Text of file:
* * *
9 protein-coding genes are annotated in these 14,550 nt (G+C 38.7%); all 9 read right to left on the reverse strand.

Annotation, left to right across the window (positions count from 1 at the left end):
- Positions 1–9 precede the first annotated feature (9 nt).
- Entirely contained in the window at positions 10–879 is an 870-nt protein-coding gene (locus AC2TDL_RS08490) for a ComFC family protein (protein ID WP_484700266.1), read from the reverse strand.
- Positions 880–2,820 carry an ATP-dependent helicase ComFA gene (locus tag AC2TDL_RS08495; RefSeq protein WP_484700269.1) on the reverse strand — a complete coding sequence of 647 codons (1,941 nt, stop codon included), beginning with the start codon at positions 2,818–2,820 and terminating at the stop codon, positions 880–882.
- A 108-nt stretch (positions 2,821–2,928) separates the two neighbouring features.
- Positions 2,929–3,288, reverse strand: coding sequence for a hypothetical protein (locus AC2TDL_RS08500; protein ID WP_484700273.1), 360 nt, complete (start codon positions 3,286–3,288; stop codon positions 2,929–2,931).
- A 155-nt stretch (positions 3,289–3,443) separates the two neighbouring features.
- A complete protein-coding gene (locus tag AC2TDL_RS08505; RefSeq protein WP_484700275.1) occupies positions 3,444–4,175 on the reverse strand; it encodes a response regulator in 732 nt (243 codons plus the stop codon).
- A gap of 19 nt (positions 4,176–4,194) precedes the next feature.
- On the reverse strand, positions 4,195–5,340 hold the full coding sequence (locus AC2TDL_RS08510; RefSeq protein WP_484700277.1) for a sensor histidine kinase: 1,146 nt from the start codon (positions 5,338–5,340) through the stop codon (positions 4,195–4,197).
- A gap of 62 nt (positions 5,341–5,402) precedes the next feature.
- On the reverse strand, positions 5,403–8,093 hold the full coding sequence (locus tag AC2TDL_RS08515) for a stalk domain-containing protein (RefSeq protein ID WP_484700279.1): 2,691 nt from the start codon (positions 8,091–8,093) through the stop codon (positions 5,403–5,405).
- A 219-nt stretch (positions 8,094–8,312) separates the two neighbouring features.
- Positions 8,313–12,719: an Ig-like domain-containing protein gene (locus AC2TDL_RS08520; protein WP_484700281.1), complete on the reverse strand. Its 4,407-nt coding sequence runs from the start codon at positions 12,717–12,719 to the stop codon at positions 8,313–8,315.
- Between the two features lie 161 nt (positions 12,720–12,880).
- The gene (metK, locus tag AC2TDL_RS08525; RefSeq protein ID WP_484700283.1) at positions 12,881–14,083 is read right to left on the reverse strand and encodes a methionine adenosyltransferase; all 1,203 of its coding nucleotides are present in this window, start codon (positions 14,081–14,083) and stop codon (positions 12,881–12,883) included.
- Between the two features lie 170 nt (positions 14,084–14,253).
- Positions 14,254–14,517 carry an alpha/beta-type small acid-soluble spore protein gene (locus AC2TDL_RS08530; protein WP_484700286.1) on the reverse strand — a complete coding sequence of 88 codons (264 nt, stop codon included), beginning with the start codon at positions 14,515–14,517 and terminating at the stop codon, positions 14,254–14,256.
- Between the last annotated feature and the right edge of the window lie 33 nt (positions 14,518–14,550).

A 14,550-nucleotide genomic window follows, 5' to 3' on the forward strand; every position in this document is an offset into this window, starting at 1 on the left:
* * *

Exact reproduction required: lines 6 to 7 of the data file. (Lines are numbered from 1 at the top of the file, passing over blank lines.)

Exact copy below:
- A 108-nt stretch (positions 2,821–2,928) separates the two neighbouring features.
- Positions 2,929–3,288, reverse strand: coding sequence for a hypothetical protein (locus AC2TDL_RS08500; protein ID WP_484700273.1), 360 nt, complete (start codon positions 3,286–3,288; stop codon positions 2,929–2,931).